- Citrus fruits – these food items will lower the pH level in your fish tank, making the tank water more acidic.
- Plants – since bettas are carnivorous, feeding them with plants won’t let them thrive. They’ll most likely die out from lack of protein and starvation. It’s a misconception that bettas can live off of roots and plants.
- Stringy fruits and vegetables – these include bananas, beans, and carrots.
- Farm-grown animal meat – when thinking of meat types that you should feed your betta with, you have to first consider your betta’s natural home environment and what kind of meat your fish would eat in the wild. Therefore, cow, chicken, and pork meat won’t do any good to your fish and they’ll live a shorter life. Avoid feeding your betta with any farm-grown animal meat whatsoever.
- Bread – feeding your betta with bread is the most common misconception as bread doesn’t have any nutritional value for your fish whatsoever.
What Do You Feed A Baby Betta Fish?
You should feed a baby betta wish with different items making its diet diverse. These items include foods like live white worms, live blackworms, live tubifex worms, live mosquito larvae, etc. Nonliving foods you can feed fry bettas include frozen brine shrimp, crushed pellets, freeze-dried tubifex worms, etc.
How Often Do You Feed A Baby Betta Fish?
If you’re unsure how often do you feed a betta fish as a fry, you should consider some facts. The feeding frequency of fry betta fish differs from when they’re adults. You need to feed baby betta fish with more fats and protein than the adults require and feed it three to five times a day with tiny meals.
In addition, you can provide fry bettas with food for any baby fish up until they reach four to six months of age.
How To Feed A Betta Fish When On Vacation
You can feed a betta fish when on vacation in several ways. You can place a feeder fish in the tank or get an automatic fish feeder for your tank. Additionally, you can put a food block into the tank that will dissolve in water over time, or you can ask someone to keep your betta fed on your behalf.
What is a Vacation Feeder?
The easiest way to keep your fish fed while on vacation is to use vacation feeders. Vacation feeders are available in sizes that’ll cover you for a weekend (2-day), 7-day, and 14-day vacation.
There are two basic types of vacation feeders. One type has the food within a gel, while the other has the food embedded in a calcium block. Both types will dissolve when they come into contact with tank water while slowly releasing food particles to your fish.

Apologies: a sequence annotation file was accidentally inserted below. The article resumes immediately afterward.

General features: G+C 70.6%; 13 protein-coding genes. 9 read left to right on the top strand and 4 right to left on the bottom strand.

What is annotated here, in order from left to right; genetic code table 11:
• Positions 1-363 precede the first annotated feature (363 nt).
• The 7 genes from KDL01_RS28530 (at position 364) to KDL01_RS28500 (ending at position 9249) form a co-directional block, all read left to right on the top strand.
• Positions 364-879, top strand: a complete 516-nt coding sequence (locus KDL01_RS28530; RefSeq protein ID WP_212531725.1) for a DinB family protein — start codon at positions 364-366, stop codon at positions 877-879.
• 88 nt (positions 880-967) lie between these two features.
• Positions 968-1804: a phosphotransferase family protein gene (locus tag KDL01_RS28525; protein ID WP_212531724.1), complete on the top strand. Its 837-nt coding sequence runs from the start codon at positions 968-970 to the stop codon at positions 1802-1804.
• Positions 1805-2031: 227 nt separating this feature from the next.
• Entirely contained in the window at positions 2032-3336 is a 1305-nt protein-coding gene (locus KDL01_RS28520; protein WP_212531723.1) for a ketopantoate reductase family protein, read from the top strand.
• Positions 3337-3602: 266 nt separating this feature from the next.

Why Won’t Your Betta Fish Eat?
Sometimes your betta might not eat its food, and it can be pretty worrying. In other cases, your fish might be eating without you realizing it. Nevertheless, here are some of the situations to consider:
Your Betta Is Fussy
If you’re feeding your betta a specific type of food for a while and then swap it, your pet may not like the new food, and chances are it’ll ignore it.
Your Pet Doesn’t Know It’s Food
Another reason your betta might not eat (usually when it’s new to the tank) is that it doesn’t realize that food is the thing you’re putting into the aquarium. This usually happens with flakes and pellets.
You’re Feeding Your Pet Too Much
Sometimes it happens that your betta fish is eating, but you do not realize it happens. A betta’s stomach is no bigger than its eye, and if you give your fish too much food, it may struggle to eat it all. Ultimately, it comes down to knowing how frequently you should feed a betta fish and the right amounts of food it needs.
Can I feed a betta fish goldfish food?
Yes, you can feed a betta fish goldfish food as they can eat it and digest it. However, don’t provide goldfish food to your betta frequently, as it doesn’t have all the necessary nutrients for betta’s diet.
Can you feed a betta fish tropical flakes?
No, you can’t feed a betta fish tropical flakes for other tropical fish because they lack the protein that bettas require in their diet.
How many days can a betta fish go without food?
Betta fish can go without food for 14 days. However, don’t leave your fish without food for longer than five days. A weekend trip should be fine, but you should find someone to keep your fish fed and manage your tank if you’re planning a more extended vacation.
Now that you know how frequently you should feed a betta fish, you can focus more on its diet diversity. Even though betta fish is predatory, not all meat is suitable for your betta, so refrain from giving it farm-grown animal meat. Fry bettas require various foods in their diet and more frequent feeding than their adult counterparts do.
Before you get your first betta in your fish tank learn everything about their feeding habits, requirements, and overall diet, as only then you’ll become a responsible betta parent.
If you don’t have a betta already, it’s time to get one now!